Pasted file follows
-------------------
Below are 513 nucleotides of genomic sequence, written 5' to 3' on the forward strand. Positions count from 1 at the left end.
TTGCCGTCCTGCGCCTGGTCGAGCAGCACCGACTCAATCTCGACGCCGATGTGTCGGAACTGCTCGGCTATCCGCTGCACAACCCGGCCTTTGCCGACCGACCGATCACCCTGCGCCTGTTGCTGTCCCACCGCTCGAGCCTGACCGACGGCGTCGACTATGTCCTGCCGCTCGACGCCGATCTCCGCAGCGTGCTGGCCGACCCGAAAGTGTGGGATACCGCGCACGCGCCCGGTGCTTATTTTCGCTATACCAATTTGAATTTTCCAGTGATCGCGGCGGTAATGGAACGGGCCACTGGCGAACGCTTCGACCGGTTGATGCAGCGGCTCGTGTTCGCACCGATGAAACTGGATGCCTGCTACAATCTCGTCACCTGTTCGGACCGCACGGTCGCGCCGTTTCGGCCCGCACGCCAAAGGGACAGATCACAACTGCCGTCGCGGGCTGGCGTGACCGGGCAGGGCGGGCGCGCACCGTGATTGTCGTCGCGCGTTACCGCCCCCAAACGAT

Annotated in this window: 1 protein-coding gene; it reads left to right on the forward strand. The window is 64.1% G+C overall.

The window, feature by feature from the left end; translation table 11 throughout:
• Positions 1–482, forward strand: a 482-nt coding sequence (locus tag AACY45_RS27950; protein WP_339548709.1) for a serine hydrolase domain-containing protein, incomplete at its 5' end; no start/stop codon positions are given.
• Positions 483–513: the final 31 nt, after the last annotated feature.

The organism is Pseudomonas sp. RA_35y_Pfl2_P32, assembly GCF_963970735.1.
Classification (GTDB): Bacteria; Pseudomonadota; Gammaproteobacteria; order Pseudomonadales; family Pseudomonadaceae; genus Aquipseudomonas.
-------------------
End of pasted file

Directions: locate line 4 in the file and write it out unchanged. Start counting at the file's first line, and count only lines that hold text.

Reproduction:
The window, feature by feature from the left end; translation table 11 throughout: